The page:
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Op-Ed

How the Democratic platform betrays millions of the party faithful

The abortion plank in the 2016 Democratic platform effectively marginalizes the voices of 21 million pro-life Democrats. It means the party that is supposedly on the side of justice for the vulnerable no longer welcomes those of us who #ChooseBoth; that is, those of us who want the government to protect and support prenatal children and their mothers.

Most significantly, the platform calls for the repeal of the Hyde and Helms amendments, which prevent taxpayer funds from being used to pay for abortions. This would force those who object to abortion to contribute to what we believe would be government-funded killing, and it would eradicate policies that have already saved hundreds of thousands of lives.

Platforms are sometimes ignored, but they are hard-fought outlines of each party's character and often signal a party’s future trajectory. The 2016 Democratic platform is a flat-out betrayal of millions of Democrats, undoing policies that have kept us in the party working toward common progressive goals on a host of other issues.

Here are three other ways the 2016 platform betrays Democrats like us:

  • It calls for repeal of all “federal and state laws and policies that impede a woman’s access to abortion.” Support for abortion rights in this platform is deemed “unequivocal.”
  • The platform asserts that “reproductive health” — which includes access to “safe and legal abortion” — is “core to women’s, men’s, and young people’s health and wellbeing.”
  • A commitment to religious liberty in the context of abortion, which was included in the 2012 platform, has been removed.

U.S. abortion law (which permits abortion for any reason until viability, about 22 to 23 weeks) already makes many progressive countries in Europe (which set their threshold for abortion at 12 to 13 weeks) look like pro-life radicals. Now the Democratic platform pushes the party to roll back even the very modest abortion regulations currently on the books.

And removing even a nod toward “religious liberty” from the platform puts Democrats at fundamental odds with the many religious organizations whose mission is nonviolence and protection of the most vulnerable.

In the 2008 presidential primary campaign, candidate Hillary Clinton said abortion should be safe, legal and rare. “And by rare,” Clinton emphasized, “I mean rare.” Yet her 2016 platform team has approved provisions that make access to abortion crucial to the well-being of every single person on the planet.

The Democratic Party's abortion stances have already caused many to leave the party, and many more will drop out because of the platform wording. The percentage of extreme abortion rights advocates is increasing in the party, but only because the total number of Democrats has shrunk to its lowest level since the Hoover administration.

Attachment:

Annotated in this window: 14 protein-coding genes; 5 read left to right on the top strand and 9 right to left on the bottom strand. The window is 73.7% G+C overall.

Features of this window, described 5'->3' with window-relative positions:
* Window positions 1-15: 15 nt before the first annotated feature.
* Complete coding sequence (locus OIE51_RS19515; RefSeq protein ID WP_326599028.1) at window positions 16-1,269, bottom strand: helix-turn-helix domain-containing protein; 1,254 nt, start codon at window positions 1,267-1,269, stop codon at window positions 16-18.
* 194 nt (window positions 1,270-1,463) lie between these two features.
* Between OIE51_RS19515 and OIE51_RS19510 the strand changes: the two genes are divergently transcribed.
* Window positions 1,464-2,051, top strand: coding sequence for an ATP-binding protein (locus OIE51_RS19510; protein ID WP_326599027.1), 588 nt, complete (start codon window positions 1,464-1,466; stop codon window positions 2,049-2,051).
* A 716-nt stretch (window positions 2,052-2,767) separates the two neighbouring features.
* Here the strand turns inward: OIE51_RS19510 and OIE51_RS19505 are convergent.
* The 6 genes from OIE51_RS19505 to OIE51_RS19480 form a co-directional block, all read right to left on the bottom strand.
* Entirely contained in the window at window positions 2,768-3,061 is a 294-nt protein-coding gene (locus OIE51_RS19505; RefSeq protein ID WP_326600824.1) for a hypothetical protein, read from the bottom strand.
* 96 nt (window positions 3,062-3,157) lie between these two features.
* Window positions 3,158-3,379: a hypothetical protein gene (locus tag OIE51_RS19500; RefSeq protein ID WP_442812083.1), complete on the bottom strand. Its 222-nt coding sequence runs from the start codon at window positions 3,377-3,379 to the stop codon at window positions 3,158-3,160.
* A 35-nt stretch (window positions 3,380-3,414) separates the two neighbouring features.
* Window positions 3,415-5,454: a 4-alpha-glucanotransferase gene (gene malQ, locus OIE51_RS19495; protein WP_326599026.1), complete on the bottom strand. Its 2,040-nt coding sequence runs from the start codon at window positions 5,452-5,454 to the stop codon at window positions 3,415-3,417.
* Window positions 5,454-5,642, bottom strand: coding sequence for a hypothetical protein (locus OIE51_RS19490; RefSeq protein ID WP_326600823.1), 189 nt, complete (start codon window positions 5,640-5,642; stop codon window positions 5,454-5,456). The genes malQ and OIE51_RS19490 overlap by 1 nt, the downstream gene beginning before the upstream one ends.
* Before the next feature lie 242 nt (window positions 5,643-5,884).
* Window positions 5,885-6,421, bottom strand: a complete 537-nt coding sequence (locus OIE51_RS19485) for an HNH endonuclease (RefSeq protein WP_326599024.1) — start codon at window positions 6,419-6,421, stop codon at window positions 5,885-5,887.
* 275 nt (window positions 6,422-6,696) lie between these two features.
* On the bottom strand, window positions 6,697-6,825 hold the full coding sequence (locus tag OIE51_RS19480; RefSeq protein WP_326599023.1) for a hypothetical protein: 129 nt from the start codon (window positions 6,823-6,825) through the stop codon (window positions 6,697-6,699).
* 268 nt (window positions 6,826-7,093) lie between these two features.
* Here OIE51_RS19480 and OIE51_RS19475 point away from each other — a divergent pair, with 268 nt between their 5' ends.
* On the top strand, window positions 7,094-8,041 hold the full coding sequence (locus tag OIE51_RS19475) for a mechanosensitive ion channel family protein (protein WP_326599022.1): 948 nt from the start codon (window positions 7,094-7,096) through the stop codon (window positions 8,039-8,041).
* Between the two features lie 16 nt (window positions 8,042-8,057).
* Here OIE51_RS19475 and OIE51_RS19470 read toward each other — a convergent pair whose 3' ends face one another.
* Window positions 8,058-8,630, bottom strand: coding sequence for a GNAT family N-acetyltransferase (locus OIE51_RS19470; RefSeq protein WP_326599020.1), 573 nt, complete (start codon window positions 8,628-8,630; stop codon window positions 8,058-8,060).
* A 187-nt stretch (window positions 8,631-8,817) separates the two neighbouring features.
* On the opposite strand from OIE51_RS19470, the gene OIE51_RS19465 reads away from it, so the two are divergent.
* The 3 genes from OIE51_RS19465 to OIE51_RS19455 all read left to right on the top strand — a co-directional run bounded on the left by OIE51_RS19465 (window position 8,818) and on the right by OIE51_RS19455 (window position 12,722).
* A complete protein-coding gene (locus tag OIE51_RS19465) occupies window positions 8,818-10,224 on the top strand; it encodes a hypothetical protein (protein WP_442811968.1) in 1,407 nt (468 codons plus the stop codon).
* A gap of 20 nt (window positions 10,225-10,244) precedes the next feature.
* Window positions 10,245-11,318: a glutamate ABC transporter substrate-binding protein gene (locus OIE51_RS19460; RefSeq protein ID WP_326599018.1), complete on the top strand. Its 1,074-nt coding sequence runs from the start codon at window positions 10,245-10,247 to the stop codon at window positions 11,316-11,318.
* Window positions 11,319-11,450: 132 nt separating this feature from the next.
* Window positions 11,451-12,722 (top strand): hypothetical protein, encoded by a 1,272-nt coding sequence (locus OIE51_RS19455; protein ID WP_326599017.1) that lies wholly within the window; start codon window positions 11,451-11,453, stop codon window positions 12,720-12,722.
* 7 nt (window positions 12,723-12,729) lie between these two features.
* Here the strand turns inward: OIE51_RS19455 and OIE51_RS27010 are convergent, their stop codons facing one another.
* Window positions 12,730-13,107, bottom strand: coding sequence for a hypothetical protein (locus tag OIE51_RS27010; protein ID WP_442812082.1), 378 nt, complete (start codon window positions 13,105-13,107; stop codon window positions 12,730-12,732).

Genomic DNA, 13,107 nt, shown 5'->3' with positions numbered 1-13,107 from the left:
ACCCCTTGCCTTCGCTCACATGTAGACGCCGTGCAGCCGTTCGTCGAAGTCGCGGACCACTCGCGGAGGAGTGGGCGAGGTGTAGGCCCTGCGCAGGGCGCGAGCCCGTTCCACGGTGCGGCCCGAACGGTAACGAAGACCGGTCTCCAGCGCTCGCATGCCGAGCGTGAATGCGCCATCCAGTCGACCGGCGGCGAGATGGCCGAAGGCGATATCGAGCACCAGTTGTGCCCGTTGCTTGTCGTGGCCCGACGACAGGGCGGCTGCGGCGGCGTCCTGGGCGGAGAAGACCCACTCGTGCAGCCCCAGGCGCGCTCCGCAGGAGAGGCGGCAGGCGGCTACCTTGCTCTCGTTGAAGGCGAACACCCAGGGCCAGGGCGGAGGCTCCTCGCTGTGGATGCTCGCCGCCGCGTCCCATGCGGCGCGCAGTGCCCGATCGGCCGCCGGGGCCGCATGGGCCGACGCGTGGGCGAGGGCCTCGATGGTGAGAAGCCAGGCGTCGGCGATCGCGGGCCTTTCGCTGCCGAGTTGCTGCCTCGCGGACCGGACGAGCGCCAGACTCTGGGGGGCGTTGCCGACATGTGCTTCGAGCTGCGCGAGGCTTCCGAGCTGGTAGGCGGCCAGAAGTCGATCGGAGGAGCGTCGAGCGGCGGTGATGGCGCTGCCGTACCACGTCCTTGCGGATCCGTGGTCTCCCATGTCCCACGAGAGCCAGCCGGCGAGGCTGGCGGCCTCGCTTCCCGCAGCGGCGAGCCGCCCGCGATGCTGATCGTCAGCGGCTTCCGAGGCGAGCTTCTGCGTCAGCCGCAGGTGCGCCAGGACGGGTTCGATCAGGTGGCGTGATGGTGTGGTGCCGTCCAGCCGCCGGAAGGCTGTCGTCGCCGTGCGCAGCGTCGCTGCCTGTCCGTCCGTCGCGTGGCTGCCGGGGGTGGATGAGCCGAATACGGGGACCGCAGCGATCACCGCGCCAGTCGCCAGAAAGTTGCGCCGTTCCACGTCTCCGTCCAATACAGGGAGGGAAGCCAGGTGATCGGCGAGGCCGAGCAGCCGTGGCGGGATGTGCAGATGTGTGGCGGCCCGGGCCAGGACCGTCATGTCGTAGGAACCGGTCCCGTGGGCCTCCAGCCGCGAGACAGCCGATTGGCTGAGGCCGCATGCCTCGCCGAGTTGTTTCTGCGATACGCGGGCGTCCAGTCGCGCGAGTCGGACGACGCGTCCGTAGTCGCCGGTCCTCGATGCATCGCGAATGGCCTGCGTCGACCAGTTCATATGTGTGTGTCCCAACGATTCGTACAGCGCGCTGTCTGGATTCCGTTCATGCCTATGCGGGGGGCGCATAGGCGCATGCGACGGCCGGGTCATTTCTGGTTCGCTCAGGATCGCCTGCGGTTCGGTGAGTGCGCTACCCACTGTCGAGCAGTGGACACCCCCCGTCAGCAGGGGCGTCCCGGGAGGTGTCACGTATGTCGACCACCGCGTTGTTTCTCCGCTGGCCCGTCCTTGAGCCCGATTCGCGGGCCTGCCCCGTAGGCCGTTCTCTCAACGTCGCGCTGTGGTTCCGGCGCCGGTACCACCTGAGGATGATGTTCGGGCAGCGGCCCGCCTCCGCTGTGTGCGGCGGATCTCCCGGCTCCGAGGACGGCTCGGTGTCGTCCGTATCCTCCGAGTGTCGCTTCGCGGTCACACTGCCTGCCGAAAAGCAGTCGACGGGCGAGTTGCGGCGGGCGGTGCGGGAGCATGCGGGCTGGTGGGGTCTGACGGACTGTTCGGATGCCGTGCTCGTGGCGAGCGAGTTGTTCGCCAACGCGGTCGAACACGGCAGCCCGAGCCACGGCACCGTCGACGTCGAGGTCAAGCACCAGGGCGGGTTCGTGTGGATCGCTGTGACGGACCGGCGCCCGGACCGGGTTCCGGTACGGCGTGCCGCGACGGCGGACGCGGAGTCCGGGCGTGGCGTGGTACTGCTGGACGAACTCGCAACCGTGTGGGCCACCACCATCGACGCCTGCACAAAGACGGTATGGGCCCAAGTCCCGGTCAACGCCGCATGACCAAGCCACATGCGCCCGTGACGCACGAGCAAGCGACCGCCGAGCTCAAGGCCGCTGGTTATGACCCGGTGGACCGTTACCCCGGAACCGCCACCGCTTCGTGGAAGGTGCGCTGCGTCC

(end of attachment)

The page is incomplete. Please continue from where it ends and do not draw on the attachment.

Abortion is also among the reasons Democrats lost their majority in the House of Representatives. In the key states of Ohio and Pennsylvania, for example, Democrats held the majority of seats until Republicans were able to associate the Affordable Care Act with “the largest expansion of abortion since Roe v. Wade.” (In some states, Obamacare covers abortion; no states can use federal subsidies or tax credits to pay for the procedure.) 

Former Rep. Steve Driehaus (D-Ohio) filed a lawsuit against the Susan B. Anthony List, which, working with the Republican Party, had falsely accused him of supporting taxpayer funding of abortion because he supported Obamacare. Driehaus charged that being associated with abortion in this way led directly to his defeat.

He wasn't alone: Sixty-four Democrats voted for the antiabortion Stupak amendment to the Affordable Care Act; 88% of those seats went to Republicans after Democrats were tied to the assertion that Obamacare funded abortion. Former Democratic Rep. Jim Oberstar of Minnesota, who lost his bid for reelection, noted that antiabortion voters didn’t stop sending people to Congress: “They just stopped sending Democrats.”

To beat Donald Trump, the Democratic Party needs to carry swing states such as Ohio, Pennsylvania and Florida, where radical support for abortion rights has been proven to drive away voters. The party also has been working hard to turn traditionally red states like Texas blue or at least purple, and abortion-rights extremism won't help that cause either.

Finally, Democrats depend on the votes of young people and women, and both groups (especially young women) are far more antiabortion than is generally known. For instance, clear majorities of women — and of young people — favor a 20-week limit on abortion.

“As a feminist and a mother, I find it troubling that the Democrats have such extreme views in support of abortion,” said Jeanne-Nicole Saint-Laurent, an assistant professor at Marquette University. “I'd never support Trump, but if the Democrats had a more moderate position on abortion it would be easier to support Clinton. I just can't support the violence of abortion.”

The future of the Democratic Party depends on its diversity, its ability to remain inclusive. The 2016 platform language on abortion torpedoes those goals. When Democratic Sen. Joe Manchin III of West Virginia heard about the platform's call to repeal the Hyde amendment he had a succinct response: “That’s crazy.” We couldn’t say it any better.

Kristen Day is executive director of Democrats for Life and Charles Camosy is an associate professor of theological and social ethics at Fordham University.

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